During the last blue moon in August, fifteen foot flames ate up our home. What is left of the hundred-year-old hacienda house named La Clementina, still sits on the edge of the Cañón del Chiche. At the bottom of it, the river with the same name snakes through muscular Andean mountains. Two months after the fire, I finally find the courage to write about it, my heart beating at the level of my throat.
I miss it. I probably always will.
The natives of America call it grandfather fire, because it’s wise and older than humanity itself. The grandfather filled up its lungs with air and decided to ignite with one blazing blow all of our physical memories. In twenty minutes, it all turned to dust. Years of collecting masks, cups, heart shaped rocks, postcards, spears, sea shells, journals, drawings, movies, magnets, poison darts, feathers, ponchos, blow guns, photo books, coins, skulls, dead insects, saints, devils, photos… I guess we liked collecting. All of a sudden, you become clean of everything. You feel like you were given a blank canvas, like a new born baby. And you feel sad and glad.
You would think the worse part about the fire was losing your “stuff.” Unfortunately, it wasn’t. There was deeper damage that went beyond what is replaceable with a trip to the mall. It started creeping on us slowly. We ignored it and went on with life. We found a new home, bought new clothes and logged into our facebook accounts. But it just wasn’t the same. We were pissed and depressed. To the point of wanting to scream, escape, break up, or sleep… just sleep. I lost a lot of my archive.. so I didn’t feel like shooting.. ever. We were living inside a dark, burnt-down dimension. The foundations of our relationship had been shaken. And we didn’t feel like asking for help, we just mourned in silence.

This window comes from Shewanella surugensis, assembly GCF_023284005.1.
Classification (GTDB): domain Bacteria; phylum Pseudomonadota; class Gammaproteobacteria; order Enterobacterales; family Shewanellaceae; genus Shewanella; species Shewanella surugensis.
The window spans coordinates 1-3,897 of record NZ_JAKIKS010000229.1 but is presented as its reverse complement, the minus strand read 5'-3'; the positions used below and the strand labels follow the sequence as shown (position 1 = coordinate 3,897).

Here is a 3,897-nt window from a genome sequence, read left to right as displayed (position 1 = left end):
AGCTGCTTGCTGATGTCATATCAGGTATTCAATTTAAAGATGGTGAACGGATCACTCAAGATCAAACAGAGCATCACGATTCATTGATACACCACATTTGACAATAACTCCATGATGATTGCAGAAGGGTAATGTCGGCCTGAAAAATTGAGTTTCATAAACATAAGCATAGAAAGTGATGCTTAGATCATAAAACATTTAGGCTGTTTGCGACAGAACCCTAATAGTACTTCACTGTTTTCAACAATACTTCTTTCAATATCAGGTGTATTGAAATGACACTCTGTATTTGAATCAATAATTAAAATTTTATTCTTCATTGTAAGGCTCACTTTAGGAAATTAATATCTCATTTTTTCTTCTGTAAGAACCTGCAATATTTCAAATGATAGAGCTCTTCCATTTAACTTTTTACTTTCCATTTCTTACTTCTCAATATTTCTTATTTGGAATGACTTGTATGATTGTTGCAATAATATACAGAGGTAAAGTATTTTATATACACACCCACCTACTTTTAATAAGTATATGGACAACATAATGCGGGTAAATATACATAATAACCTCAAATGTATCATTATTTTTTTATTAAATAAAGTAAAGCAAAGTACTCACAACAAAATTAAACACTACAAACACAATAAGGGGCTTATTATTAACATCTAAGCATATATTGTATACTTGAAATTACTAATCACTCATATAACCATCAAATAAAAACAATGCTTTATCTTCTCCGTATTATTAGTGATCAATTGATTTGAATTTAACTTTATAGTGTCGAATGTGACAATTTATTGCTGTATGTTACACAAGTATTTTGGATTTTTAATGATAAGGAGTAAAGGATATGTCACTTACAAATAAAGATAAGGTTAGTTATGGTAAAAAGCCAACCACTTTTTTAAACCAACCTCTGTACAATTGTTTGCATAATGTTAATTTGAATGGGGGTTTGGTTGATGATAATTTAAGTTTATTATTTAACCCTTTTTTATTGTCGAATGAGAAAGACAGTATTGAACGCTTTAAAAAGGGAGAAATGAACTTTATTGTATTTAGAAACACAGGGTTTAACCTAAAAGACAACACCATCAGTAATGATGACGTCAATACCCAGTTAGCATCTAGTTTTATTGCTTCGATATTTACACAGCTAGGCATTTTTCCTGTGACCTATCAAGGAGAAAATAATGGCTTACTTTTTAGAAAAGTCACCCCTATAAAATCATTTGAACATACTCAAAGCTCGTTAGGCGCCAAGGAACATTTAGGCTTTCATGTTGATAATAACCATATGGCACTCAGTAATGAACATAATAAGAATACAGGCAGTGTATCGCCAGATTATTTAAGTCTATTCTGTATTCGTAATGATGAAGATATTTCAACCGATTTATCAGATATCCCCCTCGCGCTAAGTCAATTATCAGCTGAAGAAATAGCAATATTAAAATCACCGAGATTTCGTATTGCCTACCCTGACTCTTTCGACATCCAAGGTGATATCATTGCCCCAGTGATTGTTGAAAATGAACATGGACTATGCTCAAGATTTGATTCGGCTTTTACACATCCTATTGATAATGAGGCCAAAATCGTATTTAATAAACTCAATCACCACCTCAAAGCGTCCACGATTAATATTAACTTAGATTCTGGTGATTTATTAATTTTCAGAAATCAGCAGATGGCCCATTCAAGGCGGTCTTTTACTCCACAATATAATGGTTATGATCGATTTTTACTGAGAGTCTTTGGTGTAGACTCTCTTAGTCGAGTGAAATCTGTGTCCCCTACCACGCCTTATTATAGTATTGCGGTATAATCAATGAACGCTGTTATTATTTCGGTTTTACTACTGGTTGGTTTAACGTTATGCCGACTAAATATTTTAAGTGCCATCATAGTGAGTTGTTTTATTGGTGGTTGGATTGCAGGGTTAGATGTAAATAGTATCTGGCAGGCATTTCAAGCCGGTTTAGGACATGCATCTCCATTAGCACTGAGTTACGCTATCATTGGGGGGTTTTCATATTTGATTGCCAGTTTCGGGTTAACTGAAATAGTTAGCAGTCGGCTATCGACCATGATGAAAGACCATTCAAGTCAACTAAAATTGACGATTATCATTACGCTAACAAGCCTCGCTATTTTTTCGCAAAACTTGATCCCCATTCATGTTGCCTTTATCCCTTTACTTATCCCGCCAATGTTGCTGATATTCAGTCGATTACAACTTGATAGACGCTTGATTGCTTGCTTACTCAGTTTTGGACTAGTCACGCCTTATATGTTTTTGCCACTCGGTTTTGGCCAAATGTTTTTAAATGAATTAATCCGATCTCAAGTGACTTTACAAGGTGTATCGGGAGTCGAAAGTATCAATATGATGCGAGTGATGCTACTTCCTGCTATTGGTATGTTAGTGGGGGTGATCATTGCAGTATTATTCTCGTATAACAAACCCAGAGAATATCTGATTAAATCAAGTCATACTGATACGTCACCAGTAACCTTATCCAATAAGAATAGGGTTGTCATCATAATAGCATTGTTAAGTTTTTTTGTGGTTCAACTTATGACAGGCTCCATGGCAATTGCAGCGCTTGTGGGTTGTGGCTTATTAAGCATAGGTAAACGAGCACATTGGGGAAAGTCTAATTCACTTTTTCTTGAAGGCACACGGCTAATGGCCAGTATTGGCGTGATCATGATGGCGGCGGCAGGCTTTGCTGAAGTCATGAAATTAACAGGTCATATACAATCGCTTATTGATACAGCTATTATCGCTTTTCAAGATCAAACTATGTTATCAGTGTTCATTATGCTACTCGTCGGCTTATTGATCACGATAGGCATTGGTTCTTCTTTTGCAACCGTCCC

Recently, I went to La Clementina to visit my ex neighbors who have become like family to us. The house was clean of all our stuff, no debris, just house again. I walked through all the familiar rooms trying to find our smell. It wasn’t there anymore. Just cold empty rooms. There was a huge hole were our bed had been. The wind sang to me of old times that were no more. As the night fell, we built our own fire in the garden and sat under the avatar-looking tree. I looked across the garden at the dark and silent house. Through the broken windows you could see the ghosts of all times sliding from one room to another. I decided I didn’t want to live inside the burnt house with them anymore. I asked the moon for clarity.
I feel like I can finally move forward. Our new home was named after a grandmother, La Mama Grande. Its small and cozy and reminds me of a womb. Its a good place to heal and with it new neighbors have come and the bonds are getting strong. Our cats are finally home with us again (they went wild and almost left us for the canyon) and they seem peacefully content in their space. Today we leave to shoot a story we have been working on for some time. It feels good. A day at a time as they say. Good thing your house only burns down once in a blue moon.
Text by Karla Gachet, photographs by Ivan Kashinsky.